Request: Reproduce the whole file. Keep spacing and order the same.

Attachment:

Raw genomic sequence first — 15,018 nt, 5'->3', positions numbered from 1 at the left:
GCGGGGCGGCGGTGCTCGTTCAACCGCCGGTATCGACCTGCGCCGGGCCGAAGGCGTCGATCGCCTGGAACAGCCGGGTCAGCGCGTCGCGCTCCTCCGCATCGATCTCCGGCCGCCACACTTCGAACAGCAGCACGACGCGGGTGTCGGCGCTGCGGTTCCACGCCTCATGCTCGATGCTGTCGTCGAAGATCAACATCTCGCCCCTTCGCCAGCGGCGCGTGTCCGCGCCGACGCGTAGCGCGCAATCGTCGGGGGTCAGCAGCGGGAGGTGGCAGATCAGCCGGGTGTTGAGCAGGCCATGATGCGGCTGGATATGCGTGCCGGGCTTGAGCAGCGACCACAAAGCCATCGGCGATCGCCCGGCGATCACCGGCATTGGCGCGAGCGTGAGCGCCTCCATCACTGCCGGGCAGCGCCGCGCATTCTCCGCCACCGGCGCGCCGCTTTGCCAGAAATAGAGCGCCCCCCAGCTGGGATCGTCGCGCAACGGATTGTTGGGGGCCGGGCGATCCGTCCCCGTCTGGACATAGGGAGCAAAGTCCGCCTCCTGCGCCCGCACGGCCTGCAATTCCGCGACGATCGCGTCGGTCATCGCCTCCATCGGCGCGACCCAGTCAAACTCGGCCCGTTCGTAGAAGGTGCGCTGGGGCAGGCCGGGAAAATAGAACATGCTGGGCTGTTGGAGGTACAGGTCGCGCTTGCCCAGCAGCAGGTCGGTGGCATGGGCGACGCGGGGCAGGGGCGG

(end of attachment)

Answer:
Raw genomic sequence first — 15,018 nt, 5'->3', positions numbered from 1 at the left:
GCGGGGCGGCGGTGCTCGTTCAACCGCCGGTATCGACCTGCGCCGGGCCGAAGGCGTCGATCGCCTGGAACAGCCGGGTCAGCGCGTCGCGCTCCTCCGCATCGATCTCCGGCCGCCACACTTCGAACAGCAGCACGACGCGGGTGTCGGCGCTGCGGTTCCACGCCTCATGCTCGATGCTGTCGTCGAAGATCAACATCTCGCCCCTTCGCCAGCGGCGCGTGTCCGCGCCGACGCGTAGCGCGCAATCGTCGGGGGTCAGCAGCGGGAGGTGGCAGATCAGCCGGGTGTTGAGCAGGCCATGATGCGGCTGGATATGCGTGCCGGGCTTGAGCAGCGACCACAAAGCCATCGGCGATCGCCCGGCGATCACCGGCATTGGCGCGAGCGTGAGCGCCTCCATCACTGCCGGGCAGCGCCGCGCATTCTCCGCCACCGGCGCGCCGCTTTGCCAGAAATAGAGCGCCCCCCAGCTGGGATCGTCGCGCAACGGATTGTTGGGGGCCGGGCGATCCGTCCCCGTCTGGACATAGGGAGCAAAGTCCGCCTCCTGCGCCCGCACGGCCTGCAATTCCGCGACGATCGCGTCGGTCATCGCCTCCATCGGCGCGACCCAGTCAAACTCGGCCCGTTCGTAGAAGGTGCGCTGGGGCAGGCCGGGAAAATAGAACATGCTGGGCTGTTGGAGGTACAGGTCGCGCTTGCCCAGCAGCAGGTCGGTGGCATGGGCGACGCGGGGCAGGGGCGG